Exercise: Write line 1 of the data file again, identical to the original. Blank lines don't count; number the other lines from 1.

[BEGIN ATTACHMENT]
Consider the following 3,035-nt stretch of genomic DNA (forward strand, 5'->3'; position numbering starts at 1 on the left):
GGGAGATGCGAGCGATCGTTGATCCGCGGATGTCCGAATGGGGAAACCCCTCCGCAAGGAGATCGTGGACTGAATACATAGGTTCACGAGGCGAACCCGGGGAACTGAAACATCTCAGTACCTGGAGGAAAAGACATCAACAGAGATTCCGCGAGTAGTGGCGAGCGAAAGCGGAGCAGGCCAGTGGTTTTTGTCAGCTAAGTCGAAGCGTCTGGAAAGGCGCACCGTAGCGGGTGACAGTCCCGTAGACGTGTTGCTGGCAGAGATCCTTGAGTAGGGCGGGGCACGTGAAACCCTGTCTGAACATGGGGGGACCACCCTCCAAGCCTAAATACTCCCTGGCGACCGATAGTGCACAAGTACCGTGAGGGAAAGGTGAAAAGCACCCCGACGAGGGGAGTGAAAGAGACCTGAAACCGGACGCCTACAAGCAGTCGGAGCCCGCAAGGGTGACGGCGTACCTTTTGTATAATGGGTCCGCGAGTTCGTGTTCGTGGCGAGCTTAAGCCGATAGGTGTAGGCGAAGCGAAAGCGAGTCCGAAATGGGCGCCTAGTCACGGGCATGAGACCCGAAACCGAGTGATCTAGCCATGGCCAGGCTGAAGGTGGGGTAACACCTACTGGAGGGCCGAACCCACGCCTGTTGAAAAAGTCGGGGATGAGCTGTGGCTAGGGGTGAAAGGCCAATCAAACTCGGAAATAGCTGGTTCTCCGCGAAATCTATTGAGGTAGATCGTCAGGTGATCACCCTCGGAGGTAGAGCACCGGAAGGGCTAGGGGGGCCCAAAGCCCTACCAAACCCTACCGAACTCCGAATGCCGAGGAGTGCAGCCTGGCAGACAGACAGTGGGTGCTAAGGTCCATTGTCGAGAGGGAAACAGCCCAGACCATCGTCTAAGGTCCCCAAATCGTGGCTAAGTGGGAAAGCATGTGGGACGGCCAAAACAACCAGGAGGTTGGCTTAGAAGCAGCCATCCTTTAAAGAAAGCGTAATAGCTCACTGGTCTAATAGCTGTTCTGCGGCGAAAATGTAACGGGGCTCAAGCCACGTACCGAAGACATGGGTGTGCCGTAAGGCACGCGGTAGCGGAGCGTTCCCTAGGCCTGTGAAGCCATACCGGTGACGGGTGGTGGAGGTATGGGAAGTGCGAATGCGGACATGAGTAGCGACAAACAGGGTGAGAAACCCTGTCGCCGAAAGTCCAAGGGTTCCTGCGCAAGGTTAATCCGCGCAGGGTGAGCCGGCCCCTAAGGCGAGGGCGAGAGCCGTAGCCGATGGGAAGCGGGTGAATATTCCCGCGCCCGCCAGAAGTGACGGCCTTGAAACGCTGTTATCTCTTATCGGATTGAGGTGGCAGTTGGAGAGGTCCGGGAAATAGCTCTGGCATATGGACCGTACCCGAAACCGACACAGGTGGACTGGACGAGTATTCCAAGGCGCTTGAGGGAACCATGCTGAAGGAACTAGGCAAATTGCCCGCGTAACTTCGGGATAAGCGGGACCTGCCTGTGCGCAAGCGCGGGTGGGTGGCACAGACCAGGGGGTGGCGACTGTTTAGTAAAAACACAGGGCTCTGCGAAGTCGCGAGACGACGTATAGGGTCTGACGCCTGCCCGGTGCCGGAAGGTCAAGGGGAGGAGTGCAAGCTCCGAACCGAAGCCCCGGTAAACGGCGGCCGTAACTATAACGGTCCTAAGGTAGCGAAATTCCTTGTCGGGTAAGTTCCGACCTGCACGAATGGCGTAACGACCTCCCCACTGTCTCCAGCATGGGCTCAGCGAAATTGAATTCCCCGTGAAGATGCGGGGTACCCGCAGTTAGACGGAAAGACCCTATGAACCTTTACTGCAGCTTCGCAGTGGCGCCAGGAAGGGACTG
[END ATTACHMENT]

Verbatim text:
Consider the following 3,035-nt stretch of genomic DNA (forward strand, 5'->3'; position numbering starts at 1 on the left):